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The Dial Press
288 pages
Product Description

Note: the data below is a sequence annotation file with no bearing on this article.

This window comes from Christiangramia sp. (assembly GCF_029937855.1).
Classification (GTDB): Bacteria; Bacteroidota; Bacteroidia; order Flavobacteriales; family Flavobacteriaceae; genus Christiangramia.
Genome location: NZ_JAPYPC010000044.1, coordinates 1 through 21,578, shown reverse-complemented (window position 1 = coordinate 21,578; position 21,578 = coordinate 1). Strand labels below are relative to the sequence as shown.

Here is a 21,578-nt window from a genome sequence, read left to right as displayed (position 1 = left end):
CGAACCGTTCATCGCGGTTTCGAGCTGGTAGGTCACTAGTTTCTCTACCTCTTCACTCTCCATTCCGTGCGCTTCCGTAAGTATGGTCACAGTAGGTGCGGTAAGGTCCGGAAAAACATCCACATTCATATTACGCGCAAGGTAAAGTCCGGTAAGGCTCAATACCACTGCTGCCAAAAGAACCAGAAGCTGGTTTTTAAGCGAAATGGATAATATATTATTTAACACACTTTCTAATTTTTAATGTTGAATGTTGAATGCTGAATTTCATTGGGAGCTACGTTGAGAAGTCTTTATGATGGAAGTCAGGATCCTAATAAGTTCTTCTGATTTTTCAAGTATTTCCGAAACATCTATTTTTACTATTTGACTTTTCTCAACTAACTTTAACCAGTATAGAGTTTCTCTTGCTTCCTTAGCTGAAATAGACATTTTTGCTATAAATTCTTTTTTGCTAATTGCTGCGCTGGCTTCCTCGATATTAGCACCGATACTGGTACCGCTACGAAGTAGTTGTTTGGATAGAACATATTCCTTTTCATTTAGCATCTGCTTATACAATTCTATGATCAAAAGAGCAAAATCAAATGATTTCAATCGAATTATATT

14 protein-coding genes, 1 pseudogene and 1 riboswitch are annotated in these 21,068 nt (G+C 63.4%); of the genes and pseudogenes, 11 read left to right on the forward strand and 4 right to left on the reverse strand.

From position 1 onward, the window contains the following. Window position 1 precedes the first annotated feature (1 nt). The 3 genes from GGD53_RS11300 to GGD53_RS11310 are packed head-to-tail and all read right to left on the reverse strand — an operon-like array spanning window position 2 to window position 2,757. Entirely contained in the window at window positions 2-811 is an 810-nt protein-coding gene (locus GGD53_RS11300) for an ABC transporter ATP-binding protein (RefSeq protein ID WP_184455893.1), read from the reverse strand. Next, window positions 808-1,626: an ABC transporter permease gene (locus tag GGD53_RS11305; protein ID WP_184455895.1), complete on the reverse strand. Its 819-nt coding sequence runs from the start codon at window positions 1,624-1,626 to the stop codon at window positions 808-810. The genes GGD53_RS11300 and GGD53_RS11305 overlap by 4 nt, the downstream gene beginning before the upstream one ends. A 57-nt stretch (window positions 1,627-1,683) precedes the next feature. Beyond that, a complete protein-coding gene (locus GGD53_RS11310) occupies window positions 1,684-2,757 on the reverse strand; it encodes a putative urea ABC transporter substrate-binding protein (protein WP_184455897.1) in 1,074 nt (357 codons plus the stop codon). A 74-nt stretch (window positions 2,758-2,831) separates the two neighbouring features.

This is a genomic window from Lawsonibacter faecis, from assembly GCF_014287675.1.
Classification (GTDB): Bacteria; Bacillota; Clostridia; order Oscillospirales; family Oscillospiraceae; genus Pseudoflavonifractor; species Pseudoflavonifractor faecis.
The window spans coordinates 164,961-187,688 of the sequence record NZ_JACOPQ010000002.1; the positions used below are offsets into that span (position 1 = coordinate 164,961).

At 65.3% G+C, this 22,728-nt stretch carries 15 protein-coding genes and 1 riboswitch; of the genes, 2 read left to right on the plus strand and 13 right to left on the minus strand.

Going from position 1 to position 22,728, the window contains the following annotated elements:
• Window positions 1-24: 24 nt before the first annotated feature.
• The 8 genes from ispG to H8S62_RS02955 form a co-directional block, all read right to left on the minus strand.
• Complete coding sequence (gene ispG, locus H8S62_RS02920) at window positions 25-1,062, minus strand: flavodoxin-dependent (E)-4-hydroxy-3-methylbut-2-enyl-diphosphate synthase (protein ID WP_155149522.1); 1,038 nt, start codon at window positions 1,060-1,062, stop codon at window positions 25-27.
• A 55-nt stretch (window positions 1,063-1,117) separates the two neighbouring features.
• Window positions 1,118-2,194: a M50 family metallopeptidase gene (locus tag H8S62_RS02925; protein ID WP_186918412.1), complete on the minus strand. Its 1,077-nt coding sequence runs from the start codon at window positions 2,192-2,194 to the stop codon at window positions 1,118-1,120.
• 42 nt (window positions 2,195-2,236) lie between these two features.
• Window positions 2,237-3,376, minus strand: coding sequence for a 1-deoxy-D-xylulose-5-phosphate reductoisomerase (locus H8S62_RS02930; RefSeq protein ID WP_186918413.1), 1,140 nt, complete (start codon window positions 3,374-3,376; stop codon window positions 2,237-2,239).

<b>This powerful collection of essays ranges from pop culture to politics, from Hillary Clinton to Susan Sontag, from Facebook to <i>Mad Men,</i> from Joan Didion to David Foster Wallace to—most strikingly—the author’s own life. For fans of the essays of John Jeremiah Sullivan and Jonathan Lethem.<br></b><br><b>NAMED ONE OF THE BEST BOOKS OF THE YEAR BY</b><br> <b><i>The New York Times • The Wall Street Journal</i></b><br> <br>Katie Roiphe’s writing—whether in the form of personal essays, literary criticism, or cultural reporting—is bracing, wickedly entertaining, and deeply engaged with our mores and manners. In these pages, she turns her exacting gaze on the surprisingly narrow-minded conventions governing the way we live now. Is there a preoccupation with “healthiness” above all else? If so, does it lead insidiously to judging anyone who tries to live differently? Examining such subjects as the current fascination with <i>Mad Men,</i> the oppressiveness of Facebook (“the novel we are all writing”), and the quiet malice our society displays toward single mothers, Roiphe makes her case throughout these electric pages. She profiles a New York prep school grad turned dominatrix; isolates the exact, endlessly repeated ingredients of a magazine “celebrity profile”; and draws unexpected, timeless lessons from news-cycle hits such as Arnold Schwarzenegger’s “love child” revelations. On ample display in this book are Roiphe’s insightful, occasionally obsessive takes on an array of literary figures, including Jane Austen, John Updike, Susan Sontag, Joan Didion, and Margaret Wise Brown, the troubled author of <i>Goodnight, Moon</i>. And reprinted for the first time and expanded here is her much-debated <i>New York Times Book Review</i> cover piece, “The Naked and the Conflicted”—an unabashed argument on sex and the contemporary American male writer that is in itself an exciting and refreshing reminder that criticism matters. As steely-eyed in examining her own life as she is in skewering our cultural pitfalls, Roiphe gives us autobiographical pieces—on divorce, motherhood, an emotionally fraught trip to Vietnam, the breakup of a female friendship—that are by turns deeply moving, self-critical, razor-sharp, and unapologetic in their defense of “the messy life.”<br><i> </i><br><i>In Praise of Messy Lives </i>is powerfully unified, vital work from one of our most astute and provocative voices.